The black, bat-like B-2A Spirit is the silver bullet of US policy, reserved for use against targets of the highest priority. The B-2 is the costliest warplane ever built (around $900 million per copy), is difficult to maintain and is prone to trouble with the coating that provides much of its stealth.
The B-2 Spirit was developed as a low observable strategic bomber for the Cold War mission of attacking Soviet strategic targets. Composites are extensively used to provide a radar-absorbent honeycomb structure; the bomber has a minimal IR signature, does not contrail and uses its shielded APQ-181 radar only momentarily to identify a target just before attacking. The glass cockpit is usually flown by a crew of two. The aircraft has a quadruplex-redundant digital fly-by-wire system and highly advanced, classified electronic warfare system.
Six prototypes were funded and the first was rolled out on 22 November 1988. The B-2's first flight took place on 17 July 1991 the USAF implemented a set of treatments to rectify a shortfall in the B-2A's stealth capabilities.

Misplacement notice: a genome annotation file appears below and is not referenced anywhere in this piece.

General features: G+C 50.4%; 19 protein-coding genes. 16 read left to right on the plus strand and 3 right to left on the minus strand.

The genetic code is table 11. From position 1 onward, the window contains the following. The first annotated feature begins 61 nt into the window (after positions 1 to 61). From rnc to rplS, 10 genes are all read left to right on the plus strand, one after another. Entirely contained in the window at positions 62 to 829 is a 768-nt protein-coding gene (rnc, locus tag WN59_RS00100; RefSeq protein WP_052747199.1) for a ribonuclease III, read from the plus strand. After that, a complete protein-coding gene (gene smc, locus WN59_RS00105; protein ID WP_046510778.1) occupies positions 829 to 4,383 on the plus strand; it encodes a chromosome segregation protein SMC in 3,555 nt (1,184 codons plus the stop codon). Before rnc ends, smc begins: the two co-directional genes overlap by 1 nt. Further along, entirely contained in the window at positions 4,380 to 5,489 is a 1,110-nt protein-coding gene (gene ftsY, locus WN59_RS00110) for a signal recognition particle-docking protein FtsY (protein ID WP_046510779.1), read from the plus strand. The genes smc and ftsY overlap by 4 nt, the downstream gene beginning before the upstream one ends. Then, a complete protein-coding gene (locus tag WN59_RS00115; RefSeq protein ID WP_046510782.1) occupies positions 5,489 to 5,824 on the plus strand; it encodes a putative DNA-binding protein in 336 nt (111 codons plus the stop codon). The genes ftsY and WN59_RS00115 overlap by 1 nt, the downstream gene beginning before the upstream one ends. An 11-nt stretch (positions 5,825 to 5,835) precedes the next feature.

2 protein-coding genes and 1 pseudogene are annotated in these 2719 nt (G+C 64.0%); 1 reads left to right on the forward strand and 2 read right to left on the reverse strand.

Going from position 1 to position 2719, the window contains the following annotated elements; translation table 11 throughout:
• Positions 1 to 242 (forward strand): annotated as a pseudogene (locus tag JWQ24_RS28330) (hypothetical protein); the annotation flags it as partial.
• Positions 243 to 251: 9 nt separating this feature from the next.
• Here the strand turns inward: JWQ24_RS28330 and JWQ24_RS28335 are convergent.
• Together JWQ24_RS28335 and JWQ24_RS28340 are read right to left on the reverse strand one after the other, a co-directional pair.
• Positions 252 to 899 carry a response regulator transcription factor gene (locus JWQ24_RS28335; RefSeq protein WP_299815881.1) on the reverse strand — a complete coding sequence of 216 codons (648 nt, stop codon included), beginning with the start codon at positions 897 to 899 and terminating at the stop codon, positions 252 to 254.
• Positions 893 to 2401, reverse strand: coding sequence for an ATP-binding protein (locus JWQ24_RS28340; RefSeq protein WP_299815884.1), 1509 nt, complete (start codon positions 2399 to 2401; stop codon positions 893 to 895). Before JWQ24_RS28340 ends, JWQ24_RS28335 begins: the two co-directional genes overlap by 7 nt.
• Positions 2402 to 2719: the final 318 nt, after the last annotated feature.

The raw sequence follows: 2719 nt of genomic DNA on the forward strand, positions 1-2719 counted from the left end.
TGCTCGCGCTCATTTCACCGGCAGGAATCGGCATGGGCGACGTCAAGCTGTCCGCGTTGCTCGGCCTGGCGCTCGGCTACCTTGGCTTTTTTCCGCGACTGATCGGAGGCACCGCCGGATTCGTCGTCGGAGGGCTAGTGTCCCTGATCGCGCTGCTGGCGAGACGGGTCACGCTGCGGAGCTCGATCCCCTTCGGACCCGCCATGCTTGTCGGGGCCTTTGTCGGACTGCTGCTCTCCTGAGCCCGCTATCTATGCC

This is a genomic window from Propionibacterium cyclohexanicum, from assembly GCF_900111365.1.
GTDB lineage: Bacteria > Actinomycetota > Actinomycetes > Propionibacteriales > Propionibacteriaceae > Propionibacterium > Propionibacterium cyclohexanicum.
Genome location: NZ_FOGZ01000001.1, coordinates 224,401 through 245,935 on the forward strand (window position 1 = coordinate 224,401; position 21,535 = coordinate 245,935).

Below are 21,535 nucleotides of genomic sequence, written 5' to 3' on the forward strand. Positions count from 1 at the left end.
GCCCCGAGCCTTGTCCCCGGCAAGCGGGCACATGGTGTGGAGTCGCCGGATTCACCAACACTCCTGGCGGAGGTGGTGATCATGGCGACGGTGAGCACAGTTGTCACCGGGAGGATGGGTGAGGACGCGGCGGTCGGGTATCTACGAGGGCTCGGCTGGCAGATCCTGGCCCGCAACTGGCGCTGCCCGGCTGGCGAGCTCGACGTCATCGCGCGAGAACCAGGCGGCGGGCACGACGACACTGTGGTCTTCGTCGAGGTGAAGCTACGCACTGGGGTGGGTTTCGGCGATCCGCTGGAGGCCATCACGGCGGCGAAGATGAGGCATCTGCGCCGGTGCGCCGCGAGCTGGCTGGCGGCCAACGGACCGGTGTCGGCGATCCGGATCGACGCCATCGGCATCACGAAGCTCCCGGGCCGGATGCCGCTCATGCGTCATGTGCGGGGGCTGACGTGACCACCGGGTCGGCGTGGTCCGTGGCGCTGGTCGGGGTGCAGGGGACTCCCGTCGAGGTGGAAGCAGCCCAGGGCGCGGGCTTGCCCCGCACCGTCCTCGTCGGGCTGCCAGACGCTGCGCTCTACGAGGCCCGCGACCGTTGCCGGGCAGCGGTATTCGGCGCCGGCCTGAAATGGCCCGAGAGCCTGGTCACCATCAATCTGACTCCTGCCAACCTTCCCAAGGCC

The USAF had originally wanted 132 aircraft, but funding restrictions have seen the fleet completed with just 21 aircraft. The last of these was delivered on 14 July 2000 and is the AV-1 prototype upgraded to Block 30 standard. The first operational B-2A was delivered to the 509th Bomb Wing on 17 December 1993 and full initial operating capability came in April 1997.
Having progressed through the Block 10 and 20 standards of stealth, systems and weapons capability, the entire B-2A fleet will be brought to Block 30 standard with full weapons and stealth capabilities. The B-2A made its combat debut over Kosovo in 1999, employing the Joint Direct Attack Munition (JDAM) and other weapons to great effect. Although the USAF's B-2 force is garrisoned at Whiteman air force base, Missouri, the service has ambitious plans to operate the aircraft temporarily from forward bases like Guam and Diego Garcia.